Widows can face many struggles after the death of their spouses.

And finances can be near the top of the list.

Sweet Financial Services Wealth Advisor Lynne Burgraff said, "There's a statistic out there that says 80 percent of men will die married but 80 percent of women will die single."

Death is something very few people want to think about.

But when it happens, it can leave many holes in the life of a spouse.

And one of the bigger holes is finance.

Sweet Financial Services Director of Operations Brittany Anderson said, "If we can coach them through that, take away some of that worry, let us worry about the technical side. We can teach you along the way, but we want you to be able to focus on the things that you enjoy the most."

And even though women have become more financially independent over the years, the loss of a spouse can sometimes leave women unprepared to deal with the finances often handled by their husbands and it comes at a time when money is the last thing on a widow's mind."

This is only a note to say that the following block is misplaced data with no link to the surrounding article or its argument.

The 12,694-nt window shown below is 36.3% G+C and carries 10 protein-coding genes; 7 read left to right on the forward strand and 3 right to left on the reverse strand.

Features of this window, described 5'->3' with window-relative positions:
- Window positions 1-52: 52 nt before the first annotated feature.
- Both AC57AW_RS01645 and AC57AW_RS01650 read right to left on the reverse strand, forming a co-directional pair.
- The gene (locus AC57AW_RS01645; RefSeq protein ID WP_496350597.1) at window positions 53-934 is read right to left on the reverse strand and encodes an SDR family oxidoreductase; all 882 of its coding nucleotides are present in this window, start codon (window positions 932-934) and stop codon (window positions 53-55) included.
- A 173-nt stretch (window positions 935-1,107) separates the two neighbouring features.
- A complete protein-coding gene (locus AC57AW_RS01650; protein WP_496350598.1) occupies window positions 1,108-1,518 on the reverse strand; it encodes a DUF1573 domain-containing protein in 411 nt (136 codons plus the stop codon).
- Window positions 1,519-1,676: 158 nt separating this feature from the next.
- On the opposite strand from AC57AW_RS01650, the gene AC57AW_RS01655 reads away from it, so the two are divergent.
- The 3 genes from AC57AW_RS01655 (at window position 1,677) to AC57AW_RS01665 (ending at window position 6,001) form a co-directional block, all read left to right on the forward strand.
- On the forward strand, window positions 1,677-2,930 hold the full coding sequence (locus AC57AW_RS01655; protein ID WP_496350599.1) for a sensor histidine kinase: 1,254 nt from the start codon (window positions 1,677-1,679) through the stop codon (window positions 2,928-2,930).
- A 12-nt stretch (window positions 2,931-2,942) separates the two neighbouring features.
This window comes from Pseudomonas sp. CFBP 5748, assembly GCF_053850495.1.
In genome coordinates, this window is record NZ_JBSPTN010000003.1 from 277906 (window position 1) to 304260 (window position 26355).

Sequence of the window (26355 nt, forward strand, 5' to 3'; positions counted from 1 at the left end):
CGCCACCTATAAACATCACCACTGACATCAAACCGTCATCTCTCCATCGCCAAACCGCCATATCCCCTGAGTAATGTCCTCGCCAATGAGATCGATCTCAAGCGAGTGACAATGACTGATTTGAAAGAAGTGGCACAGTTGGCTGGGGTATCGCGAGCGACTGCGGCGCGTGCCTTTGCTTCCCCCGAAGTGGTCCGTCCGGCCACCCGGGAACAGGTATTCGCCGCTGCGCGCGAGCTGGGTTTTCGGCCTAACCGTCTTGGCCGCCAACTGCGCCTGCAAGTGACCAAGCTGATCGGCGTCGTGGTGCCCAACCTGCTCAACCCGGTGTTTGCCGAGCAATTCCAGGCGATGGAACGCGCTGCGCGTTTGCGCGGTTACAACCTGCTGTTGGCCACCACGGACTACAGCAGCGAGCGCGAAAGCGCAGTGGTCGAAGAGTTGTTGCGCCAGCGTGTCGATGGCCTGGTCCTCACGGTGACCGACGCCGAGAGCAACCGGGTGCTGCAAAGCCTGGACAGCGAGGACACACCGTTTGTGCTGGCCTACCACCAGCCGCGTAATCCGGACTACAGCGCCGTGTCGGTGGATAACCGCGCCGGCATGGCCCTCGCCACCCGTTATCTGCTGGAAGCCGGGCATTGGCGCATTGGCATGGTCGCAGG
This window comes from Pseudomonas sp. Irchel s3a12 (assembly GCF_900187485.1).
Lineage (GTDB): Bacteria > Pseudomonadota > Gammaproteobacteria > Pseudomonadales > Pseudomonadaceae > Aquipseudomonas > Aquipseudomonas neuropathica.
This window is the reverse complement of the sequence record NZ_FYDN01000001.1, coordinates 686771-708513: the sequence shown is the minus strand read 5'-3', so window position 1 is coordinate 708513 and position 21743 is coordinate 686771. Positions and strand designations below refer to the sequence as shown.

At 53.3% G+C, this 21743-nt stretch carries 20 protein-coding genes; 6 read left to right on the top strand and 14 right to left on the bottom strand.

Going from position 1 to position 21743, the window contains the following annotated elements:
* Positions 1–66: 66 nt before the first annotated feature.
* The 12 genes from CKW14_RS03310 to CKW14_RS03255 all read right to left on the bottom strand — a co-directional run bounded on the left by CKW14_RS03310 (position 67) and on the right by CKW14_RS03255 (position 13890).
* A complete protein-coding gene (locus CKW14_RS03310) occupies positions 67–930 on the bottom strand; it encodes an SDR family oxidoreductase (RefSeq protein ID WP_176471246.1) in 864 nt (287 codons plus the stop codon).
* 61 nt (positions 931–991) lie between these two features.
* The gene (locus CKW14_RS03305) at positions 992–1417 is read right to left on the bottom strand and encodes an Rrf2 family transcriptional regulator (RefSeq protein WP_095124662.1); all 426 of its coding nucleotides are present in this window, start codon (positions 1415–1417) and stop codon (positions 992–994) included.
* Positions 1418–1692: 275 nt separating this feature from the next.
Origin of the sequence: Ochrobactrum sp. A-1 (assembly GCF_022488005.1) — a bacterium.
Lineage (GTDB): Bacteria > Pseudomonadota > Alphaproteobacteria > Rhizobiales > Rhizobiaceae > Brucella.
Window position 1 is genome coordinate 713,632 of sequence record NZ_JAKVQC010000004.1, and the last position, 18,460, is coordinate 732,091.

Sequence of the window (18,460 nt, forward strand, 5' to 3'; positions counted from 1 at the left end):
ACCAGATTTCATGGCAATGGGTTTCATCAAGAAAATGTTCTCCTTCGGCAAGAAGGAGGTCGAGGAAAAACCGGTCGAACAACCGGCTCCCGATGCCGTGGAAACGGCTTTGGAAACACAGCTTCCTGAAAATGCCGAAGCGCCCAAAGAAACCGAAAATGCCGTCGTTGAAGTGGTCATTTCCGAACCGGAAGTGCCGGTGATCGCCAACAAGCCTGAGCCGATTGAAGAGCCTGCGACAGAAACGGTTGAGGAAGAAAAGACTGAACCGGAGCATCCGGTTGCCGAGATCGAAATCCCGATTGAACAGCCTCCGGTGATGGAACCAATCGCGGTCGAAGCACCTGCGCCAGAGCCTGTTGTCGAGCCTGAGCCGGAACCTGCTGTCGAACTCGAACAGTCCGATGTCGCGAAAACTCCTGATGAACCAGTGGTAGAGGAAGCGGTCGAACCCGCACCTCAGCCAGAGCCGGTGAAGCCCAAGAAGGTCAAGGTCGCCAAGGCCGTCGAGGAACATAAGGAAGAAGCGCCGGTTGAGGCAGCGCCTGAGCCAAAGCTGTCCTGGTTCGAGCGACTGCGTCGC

Burgraff said, "Financial matters are extremely important in this instance, but it is the last thing that they are thinking about, and that's why they need someone to help them along, to guide them, to support them."

The Census Bureau says widows are one of the fastest growing portions of the population, at around 13 million.

As that number grows, especially among baby boomers, Sweet Financial Services developed the Smarter Women program to help prepare women for this devastating event.

Tonight, the program brings the knowledge and experience of author and widow Dr. Kathleen Rehl, not often found in rural Minnesota.

Anderson said, "By bring somebody like this in, of this caliber, we're able to educate these women, help them understand that they're not alone throughout this process."

To make a negative a little less stressful.

To learn more, visit: http://www.sweetfinancial.com/smarter_women.htm

--KEYC News 12